The authors of the above referenced article in a 2017 edition of the Journal of Pain Research stated, “The concern is this: for the CDC to suggest that more than 15,000 died in that year from “prescription opioids” when a closer examination of the data indicates that illicit opioids and/or polypharmacy were involved is not only inaccurate and disingenuous, it can negatively impact patients who are well-managed on long-term opioid therapies and have no effective safe alternatives that are covered by insurance, negatively impact health care providers who seek to relieve suffering, and negatively impact people who are suffering from substance use disorders.”

  • Muscle Relaxants

If you are experiencing muscle spasms, prescription muscle relaxants may be prescribed. While they can help ease pain associated with muscular spasm, they are not particularly effective for many individuals, and can cause depression and drowsiness, therefore, they are not an effective long term strategy. Use marginally or perhaps about a week.

Sometimes, combining types may be appropriate. A 2020 study in Drug, Healthcare and Patient Safety found that Eperisone Hydrochloride, a centrally acting muscle relaxant, 50 mg 3 times a day combined with ibuprofen (NSAID) 400 mg twice daily for 4 weeks effectively reduced pain and improved functional outcomes compared with ibuprofen alone in patients with acute non-specific back pain with muscle spasm.

The use of fixed drug combinations facilitates clinical practice and increases patient adherence, often offering better treatment results. A 2021 study found diclofenac (NSAID) 75 mg and orphenadrine (Muscle relaxant) 30 mg was effective for relief of acute back musculoskeletal pain syndrome.

  • Antidepressants

Neck and back pain is often associated with symptoms of depression and antidepressant drugs may assist with in alleviating some of the emotional stress that can cause or aggravate neck and back pain. There is an association in nerve pathways between depression and pain and the chemicals produced. Depression can lead to pain and pain can lead to depression. This can turn into a vicious cycle. There are antidepressants that appear to alleviate some back and neck pain, possibly affecting the nerve – chemical pathways and they may offer some relief from insomnia. Some common symptoms of antidepressant medications are fatigue, dry mouth, constipation, decreased appetite and drowsiness.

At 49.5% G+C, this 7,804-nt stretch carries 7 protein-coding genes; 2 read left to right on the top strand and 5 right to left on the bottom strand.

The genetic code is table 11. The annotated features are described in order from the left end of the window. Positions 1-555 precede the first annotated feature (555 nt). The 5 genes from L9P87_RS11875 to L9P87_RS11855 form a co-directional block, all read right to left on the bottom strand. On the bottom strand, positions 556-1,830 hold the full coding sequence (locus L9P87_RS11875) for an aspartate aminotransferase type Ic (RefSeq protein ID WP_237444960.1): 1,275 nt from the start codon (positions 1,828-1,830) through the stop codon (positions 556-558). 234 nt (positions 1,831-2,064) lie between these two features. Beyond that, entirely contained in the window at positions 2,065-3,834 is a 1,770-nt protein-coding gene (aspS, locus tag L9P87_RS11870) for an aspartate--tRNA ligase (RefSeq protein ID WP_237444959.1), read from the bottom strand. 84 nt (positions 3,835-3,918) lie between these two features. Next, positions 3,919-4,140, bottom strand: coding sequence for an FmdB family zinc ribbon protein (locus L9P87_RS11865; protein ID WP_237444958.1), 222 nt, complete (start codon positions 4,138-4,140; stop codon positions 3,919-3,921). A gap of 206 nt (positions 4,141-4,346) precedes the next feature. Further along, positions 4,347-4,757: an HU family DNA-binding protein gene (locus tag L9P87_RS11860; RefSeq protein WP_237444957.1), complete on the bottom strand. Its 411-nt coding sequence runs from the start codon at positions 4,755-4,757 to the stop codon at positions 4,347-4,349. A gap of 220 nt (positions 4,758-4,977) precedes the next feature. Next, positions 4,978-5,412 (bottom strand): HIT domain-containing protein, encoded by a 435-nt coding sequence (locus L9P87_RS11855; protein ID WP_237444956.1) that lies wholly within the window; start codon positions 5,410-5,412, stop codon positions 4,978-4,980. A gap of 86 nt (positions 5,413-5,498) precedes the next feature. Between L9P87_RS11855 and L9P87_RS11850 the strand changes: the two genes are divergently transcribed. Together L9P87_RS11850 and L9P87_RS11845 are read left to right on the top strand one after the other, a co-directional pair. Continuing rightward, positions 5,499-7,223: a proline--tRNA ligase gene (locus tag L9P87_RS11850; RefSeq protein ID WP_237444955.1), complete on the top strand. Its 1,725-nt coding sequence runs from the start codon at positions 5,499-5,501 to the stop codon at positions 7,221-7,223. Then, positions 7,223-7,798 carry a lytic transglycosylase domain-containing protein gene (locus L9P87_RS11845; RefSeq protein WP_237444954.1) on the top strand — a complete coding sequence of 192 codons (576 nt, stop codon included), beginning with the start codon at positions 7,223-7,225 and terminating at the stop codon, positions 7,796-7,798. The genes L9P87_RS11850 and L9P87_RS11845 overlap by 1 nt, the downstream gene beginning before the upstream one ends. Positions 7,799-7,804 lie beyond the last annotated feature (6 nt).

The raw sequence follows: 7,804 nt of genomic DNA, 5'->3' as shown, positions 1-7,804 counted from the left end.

Many individuals suffering mild to moderate levels of pain will use natural pain relievers such as supplements and/or topicals to avoid some of the common side effects of commonly prescribed back and neck pain medications. Just because they are natural, it does not mean they will not interact with over the counter or prescription medications. So, when taking medications for back and neck pain, follow the instructions of your doctor and read the information that comes with the medications. If you have questions, always consult your doctor or pharmacist.

A 2020 study in the Fukushima Journal of Medical Science found, when combined with exercise, duloxetine resulted in improvement of low back pain related disability in 52% of patients. There was also a reduction in anxiety associated with the improved disability.

Duloxetine is an anti-depressant and nerve pain medication used in treating anxiety, diabetic peripheral neuropathy, fibromyalgia, and chronic muscle or bone pain. Brand names are Irenka and Cymbalta.

A 2021 study in the International Journal of Clinical Pharmacy found that ibuprofen plus tylenol combination resulted was significantly more effective in preventing pain persistence for neck and back pain. A previous Cochrane Database System of Reviews found that ibuprofen 200 mg + tylenol 500 mg led to 7.6 hours before re-medication compared to placebo at 1.7 hours for acute postoperative pain.

A 2021 study in the European Journal of Pain found that type 2 diabetes patients taking metformin (Glucophage, Riomet, Glumetza) reported fewer back and neck/shoulder complaints. The authors concluded, “Therefore, when treating these patients, clinicians should be aware that metformin may contribute to fewer reports of musculoskeletal pain.”

A 2022 study in Clinical Neurology and Neurosurgery found the addition of Pentoxifylline to the treatment of lumbar disc hernia with radicular pain significantly decreases pain intensity in addition to improving treatment satisfaction. Pentoxifylline is an anti-inflammatory and vasodilator used to treat poor blood circulation by improving the flow of blood through the vessels. It can reduce leg pain caused by poor blood circulation.

Author Bio

Stephen Ornstein, D.C. has treated thousands of neck, shoulder and back conditions since graduating Sherman Chiropractic College in 1987 and during his involvement in Martial Arts. He holds certifications as a Peer Review Consultant from New York Chiropractic College, Physiological Therapeutics from National Chiropractic College, Modic Antibiotic Spinal Therapy from Dr. Hanne Albert, PT., MPH., Ph.D., Myofascial Release Techniques from Logan Chiropractic College, and learned Active Release Technique from the founder, P. Michael Leahy, DC, ART, CCSP.